Sean Illing says "Donald Trump’s Political Triumph Makes It Official -- We’re a Nation of Idiots." Ah, no -- it would be almost precisely as meaningful to say "we're a nation of geniuses!" because Bernie Sanders gets more support in Democratic primaries than Donald Trump does in Republican primaries (and until South Carolina, he was getting a lot more support from his party's primary voters than Mr. Trump was from his). And, you know, I don't brook talk about how "stupid" Americans are. Americans are good people, and our goodness, unfortunately, makes us susceptible to being led by bad people. Before I die, I would like that situation sorted, and I will help sort it as best I can.
David Brooks offers a useful analysis of "the governing cancer of our time." Which is, you'll learn, "outsider" politicians who don't know how to compromise and don't want to learn how to compromise. You and I will object that, too often, Our Glorious Elites try to sell "doing whatever they want to do" as "compromise," but of course I agree that compromise is essential to governing a diverse population. But why does Mr. Brooks think this is "the culmination of the trends we have been seeing for the last 30 years?" 30 years ago was 1986, at about the time the Reagan Revolution was cemented; surely he doesn't mean to suggest that was a bad thing, does he?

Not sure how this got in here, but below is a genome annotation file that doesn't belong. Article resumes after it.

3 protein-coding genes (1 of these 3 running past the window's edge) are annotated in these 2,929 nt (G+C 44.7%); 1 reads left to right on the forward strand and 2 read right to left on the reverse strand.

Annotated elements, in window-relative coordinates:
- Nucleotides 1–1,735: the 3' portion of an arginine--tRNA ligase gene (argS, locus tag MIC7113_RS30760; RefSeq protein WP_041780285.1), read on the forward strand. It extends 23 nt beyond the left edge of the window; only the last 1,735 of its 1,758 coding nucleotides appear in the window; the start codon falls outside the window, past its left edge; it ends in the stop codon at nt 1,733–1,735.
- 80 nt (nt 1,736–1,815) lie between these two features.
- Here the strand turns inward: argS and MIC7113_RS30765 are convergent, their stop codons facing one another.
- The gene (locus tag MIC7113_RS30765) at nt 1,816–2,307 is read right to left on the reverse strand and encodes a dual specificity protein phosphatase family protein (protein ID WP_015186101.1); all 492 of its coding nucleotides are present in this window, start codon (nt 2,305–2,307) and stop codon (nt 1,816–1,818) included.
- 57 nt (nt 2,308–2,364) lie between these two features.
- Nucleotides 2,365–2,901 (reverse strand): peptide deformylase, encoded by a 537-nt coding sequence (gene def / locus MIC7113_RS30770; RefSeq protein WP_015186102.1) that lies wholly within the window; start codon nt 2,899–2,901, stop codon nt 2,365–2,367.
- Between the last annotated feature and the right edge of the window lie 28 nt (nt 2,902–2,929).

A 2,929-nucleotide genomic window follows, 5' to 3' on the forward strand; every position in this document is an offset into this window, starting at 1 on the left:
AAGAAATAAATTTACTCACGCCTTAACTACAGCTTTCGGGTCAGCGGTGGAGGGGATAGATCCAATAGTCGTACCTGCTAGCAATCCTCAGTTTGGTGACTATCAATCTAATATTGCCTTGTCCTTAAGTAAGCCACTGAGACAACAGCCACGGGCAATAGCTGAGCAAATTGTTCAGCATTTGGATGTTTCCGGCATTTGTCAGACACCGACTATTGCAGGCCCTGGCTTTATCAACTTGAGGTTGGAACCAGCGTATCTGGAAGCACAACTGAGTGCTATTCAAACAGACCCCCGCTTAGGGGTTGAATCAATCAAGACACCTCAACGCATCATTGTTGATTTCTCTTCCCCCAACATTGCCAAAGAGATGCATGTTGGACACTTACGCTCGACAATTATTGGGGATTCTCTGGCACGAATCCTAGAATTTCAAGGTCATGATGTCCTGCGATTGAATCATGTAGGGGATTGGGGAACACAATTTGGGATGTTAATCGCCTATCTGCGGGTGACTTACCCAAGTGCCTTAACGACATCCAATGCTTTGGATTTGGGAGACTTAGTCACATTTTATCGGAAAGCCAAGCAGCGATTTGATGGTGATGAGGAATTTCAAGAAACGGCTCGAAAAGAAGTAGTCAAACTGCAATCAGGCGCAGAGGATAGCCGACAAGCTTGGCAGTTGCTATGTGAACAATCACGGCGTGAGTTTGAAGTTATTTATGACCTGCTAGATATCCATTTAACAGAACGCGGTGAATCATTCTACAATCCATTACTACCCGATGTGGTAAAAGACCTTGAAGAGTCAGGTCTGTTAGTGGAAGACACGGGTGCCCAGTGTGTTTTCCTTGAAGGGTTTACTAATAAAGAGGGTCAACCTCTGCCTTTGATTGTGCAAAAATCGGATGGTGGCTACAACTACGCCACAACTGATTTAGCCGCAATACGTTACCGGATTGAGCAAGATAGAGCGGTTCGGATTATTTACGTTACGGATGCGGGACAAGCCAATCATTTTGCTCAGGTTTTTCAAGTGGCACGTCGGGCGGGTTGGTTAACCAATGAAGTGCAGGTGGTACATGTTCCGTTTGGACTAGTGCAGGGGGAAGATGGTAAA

Factcheck.org finds Bernie Sanders's claim that corporations pay a much smaller percentage of overall federal tax revenues than they did 60 years ago a bit wanting. I'll admit I've flogged this figure myself, but I feel compelled to point out that saying Mr. Sanders hasn't properly contextualized this claim (corporate taxes, as a percentage of federal revenue, actually started dropping drastically in the '60s) is not exactly an argument against making corporations pay more, any more than climate change denialist arguments prove that pollution is OK.
Sen. Al Franken, Democrat of Minnesota, tells us why the Republicans' big "let insurers sell insurance across state lines" idea is pretty awful. Besides the fact that it's already legal for insurance corporations to do this, besides the fact that a half dozen states have gone out of their way to encourage this notion and have experienced negligible results, and besides the fact that getting insurance from out-of-state doesn't mean you'll be able to use the doctors you like in-state: a "cross-state insurance" plan could take power away from state insurance officials, who can more stringently regulate insurance premiums and offerings than our federal government does.
Finally, a computer hacking expert invites some white-hat hackers to hack into his life -- and finds that it's all too easy to do. The stunning finding is that even when we do our best to secure our computers, hackers will resort to less technological methods, like pretending to be your spouse and calling your cable company and spinning a sob story to get your password changed to whatever they want it to be. The more comforting finding is that you can get yourself enough security, because getting hacked to the point of losing everything simply doesn't happen to very many people, and certainly not very many obscure people.